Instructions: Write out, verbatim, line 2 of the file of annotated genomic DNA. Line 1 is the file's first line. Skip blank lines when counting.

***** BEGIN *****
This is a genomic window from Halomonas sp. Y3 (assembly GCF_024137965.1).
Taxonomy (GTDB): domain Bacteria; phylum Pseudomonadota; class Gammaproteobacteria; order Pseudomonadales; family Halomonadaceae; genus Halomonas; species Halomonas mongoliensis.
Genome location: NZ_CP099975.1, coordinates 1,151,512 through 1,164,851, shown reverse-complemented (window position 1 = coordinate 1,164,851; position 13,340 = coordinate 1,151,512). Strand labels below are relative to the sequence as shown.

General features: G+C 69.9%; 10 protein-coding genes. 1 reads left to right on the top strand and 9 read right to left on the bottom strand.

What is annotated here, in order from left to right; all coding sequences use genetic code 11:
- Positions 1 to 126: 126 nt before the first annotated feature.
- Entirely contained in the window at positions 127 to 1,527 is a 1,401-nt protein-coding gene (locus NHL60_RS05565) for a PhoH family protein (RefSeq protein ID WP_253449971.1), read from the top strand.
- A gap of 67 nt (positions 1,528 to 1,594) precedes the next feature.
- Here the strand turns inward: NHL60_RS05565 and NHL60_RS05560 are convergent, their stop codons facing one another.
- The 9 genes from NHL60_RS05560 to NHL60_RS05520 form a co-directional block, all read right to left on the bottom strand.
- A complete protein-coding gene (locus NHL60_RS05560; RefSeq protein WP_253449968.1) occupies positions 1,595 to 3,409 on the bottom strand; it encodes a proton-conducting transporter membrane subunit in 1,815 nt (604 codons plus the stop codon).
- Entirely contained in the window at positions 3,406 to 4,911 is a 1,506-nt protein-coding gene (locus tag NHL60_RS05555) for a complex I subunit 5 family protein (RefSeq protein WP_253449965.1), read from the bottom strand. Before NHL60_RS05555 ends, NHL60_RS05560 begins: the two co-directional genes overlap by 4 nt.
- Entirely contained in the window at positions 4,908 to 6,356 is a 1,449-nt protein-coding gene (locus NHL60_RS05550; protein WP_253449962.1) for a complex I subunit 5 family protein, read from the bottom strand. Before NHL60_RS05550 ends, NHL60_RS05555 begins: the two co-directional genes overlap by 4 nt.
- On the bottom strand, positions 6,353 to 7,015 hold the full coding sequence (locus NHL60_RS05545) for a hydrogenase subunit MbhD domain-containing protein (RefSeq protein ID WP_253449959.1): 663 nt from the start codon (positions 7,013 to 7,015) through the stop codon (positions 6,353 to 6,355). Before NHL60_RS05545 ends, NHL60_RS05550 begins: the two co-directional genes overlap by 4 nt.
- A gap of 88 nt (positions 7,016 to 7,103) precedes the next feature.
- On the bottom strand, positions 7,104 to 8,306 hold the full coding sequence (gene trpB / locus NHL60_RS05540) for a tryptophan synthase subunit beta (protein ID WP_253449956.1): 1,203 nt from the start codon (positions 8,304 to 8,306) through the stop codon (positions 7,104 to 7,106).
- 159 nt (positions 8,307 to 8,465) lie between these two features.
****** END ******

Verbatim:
Taxonomy (GTDB): domain Bacteria; phylum Pseudomonadota; class Gammaproteobacteria; order Pseudomonadales; family Halomonadaceae; genus Halomonas; species Halomonas mongoliensis.